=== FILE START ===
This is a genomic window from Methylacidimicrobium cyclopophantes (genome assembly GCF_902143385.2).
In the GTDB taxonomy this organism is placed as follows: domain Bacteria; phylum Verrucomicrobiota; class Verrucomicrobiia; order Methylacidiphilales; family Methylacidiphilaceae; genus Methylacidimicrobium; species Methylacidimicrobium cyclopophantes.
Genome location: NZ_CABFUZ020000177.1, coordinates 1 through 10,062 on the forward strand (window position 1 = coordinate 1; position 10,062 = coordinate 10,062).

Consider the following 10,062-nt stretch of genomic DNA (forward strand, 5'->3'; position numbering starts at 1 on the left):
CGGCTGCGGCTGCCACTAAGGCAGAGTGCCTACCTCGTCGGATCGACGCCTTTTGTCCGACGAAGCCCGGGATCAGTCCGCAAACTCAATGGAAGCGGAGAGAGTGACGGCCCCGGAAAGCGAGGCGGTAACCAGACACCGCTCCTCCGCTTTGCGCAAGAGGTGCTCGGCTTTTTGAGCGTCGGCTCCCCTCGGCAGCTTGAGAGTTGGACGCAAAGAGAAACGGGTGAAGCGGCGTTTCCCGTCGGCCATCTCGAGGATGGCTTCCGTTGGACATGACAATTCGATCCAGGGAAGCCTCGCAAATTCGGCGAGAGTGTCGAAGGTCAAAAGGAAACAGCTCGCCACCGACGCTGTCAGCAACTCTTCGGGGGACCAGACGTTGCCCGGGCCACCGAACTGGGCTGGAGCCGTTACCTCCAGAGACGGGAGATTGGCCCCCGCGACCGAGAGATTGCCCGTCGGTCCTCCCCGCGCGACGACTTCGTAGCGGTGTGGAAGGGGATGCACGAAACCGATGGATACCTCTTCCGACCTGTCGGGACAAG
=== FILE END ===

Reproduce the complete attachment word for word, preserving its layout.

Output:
This is a genomic window from Methylacidimicrobium cyclopophantes (genome assembly GCF_902143385.2).
In the GTDB taxonomy this organism is placed as follows: domain Bacteria; phylum Verrucomicrobiota; class Verrucomicrobiia; order Methylacidiphilales; family Methylacidiphilaceae; genus Methylacidimicrobium; species Methylacidimicrobium cyclopophantes.
Genome location: NZ_CABFUZ020000177.1, coordinates 1 through 10,062 on the forward strand (window position 1 = coordinate 1; position 10,062 = coordinate 10,062).

Consider the following 10,062-nt stretch of genomic DNA (forward strand, 5'->3'; position numbering starts at 1 on the left):
CGGCTGCGGCTGCCACTAAGGCAGAGTGCCTACCTCGTCGGATCGACGCCTTTTGTCCGACGAAGCCCGGGATCAGTCCGCAAACTCAATGGAAGCGGAGAGAGTGACGGCCCCGGAAAGCGAGGCGGTAACCAGACACCGCTCCTCCGCTTTGCGCAAGAGGTGCTCGGCTTTTTGAGCGTCGGCTCCCCTCGGCAGCTTGAGAGTTGGACGCAAAGAGAAACGGGTGAAGCGGCGTTTCCCGTCGGCCATCTCGAGGATGGCTTCCGTTGGACATGACAATTCGATCCAGGGAAGCCTCGCAAATTCGGCGAGAGTGTCGAAGGTCAAAAGGAAACAGCTCGCCACCGACGCTGTCAGCAACTCTTCGGGGGACCAGACGTTGCCCGGGCCACCGAACTGGGCTGGAGCCGTTACCTCCAGAGACGGGAGATTGGCCCCCGCGACCGAGAGATTGCCCGTCGGTCCTCCCCGCGCGACGACTTCGTAGCGGTGTGGAAGGGGATGCACGAAACCGATGGATACCTCTTCCGACCTGTCGGGACAAG